Sunday, March 22, 2009

Canadian Human Rights Commission Study on Police Profiling

The Canadian Human Rights Commission (CHRC) and the Canadian Race Relations Foundation (CRRF) have released a joint study on profiling in the national security context.

Entitled The Effectiveness of Profiling from a National Security Perspective, the study looks at whether the use of profiling techniques by law enforcement agencies makes any real contribution to national security while also protecting human rights:
"The very definition of profiling raises issues, in terms of not only the current ethical debate, but also the empirical research on its usefulness and many functions ... More specifically, the term profiling is often used in a context that renders it analogous to discrimination. Authors who adopt this definition ... designate this practice as the act of targeting an individual because of his race or ethnic membership without other reasonable clues for suspecting an individual of a crime. However, most of the empirical literature on profiling approach this construct from a purely descriptive point of view of criminal investigation methods and instead designate the cataloguing of sociodemographic particularities as well as individual and psychological dispositions, personality traits, geographic location and the criminal and legal history of various types of criminals (...)"

"The purpose of this report is to evaluate the effectiveness of various types of profiling as identified in empirical literature on the subject. More precisely, the aim of this project is to evaluate, with the help of a critical review of the literature, whether various profiling methods are sufficiently developed and sophisticated to justify their application to national security. Finally, the results of this research, as well as the conclusions drawn from this evaluation, will be used to make recommendations for the Canadian Human Rights Commission with respect to what consideration this method of investigation should be given."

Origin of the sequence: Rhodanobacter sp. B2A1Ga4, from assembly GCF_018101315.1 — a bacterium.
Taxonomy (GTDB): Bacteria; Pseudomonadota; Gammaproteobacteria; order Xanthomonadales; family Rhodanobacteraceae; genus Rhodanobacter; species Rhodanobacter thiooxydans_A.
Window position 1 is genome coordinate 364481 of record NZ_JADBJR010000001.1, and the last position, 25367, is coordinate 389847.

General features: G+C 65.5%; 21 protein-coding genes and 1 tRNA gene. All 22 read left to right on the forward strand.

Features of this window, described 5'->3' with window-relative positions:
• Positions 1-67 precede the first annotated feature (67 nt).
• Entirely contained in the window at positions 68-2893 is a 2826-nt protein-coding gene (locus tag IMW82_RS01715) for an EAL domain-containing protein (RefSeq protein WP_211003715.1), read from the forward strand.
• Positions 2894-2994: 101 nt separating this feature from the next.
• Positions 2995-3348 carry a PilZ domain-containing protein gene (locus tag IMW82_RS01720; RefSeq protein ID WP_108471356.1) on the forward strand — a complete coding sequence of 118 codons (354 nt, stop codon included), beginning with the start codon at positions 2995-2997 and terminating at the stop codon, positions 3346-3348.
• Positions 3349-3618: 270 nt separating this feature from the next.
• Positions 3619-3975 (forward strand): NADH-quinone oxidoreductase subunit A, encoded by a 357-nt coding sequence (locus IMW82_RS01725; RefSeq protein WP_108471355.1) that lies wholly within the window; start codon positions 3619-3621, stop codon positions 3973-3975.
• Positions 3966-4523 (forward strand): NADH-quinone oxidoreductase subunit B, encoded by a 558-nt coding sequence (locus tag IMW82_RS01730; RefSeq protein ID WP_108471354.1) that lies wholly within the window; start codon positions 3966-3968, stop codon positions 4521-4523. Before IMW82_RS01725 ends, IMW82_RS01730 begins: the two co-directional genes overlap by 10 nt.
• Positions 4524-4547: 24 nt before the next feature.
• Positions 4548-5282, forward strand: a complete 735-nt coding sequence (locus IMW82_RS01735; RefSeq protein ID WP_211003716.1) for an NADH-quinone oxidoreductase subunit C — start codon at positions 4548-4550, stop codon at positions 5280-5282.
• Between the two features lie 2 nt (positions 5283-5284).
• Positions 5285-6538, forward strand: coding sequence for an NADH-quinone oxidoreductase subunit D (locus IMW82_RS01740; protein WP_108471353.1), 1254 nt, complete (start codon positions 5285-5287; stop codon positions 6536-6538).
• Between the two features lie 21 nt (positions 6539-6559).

"This report will cover the empirical effectiveness of profiling as observed in various researched and applied contexts. The report will begin with an introduction to the methodological framework and research criteria used to evaluate the effectiveness of profiling. This will be followed by a presentation of the results of empirical research into the effectiveness of behavioural and geographic profiling as well as its admissibility in court. The next section, which will focus specifically on the preventive aspect of profiling, deals more specifically with its applications in the fight against terrorism, drug trafficking, school shootings and the prevention of recidivism in incarcerated individuals. Decision-making in situations of uncertainty, notably cognitive bias and heuristic decisions manifested when a person is compelled to make a decision in matters of security based on limited, insufficient or ambiguous information, will be covered in the sixth section of the report. Finally, conclusions drawn from empirical results and limits inherent to the research published to date on the subject of profiling will be presented in the final section."

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posted by Michel-Adrien at 3:47 pm


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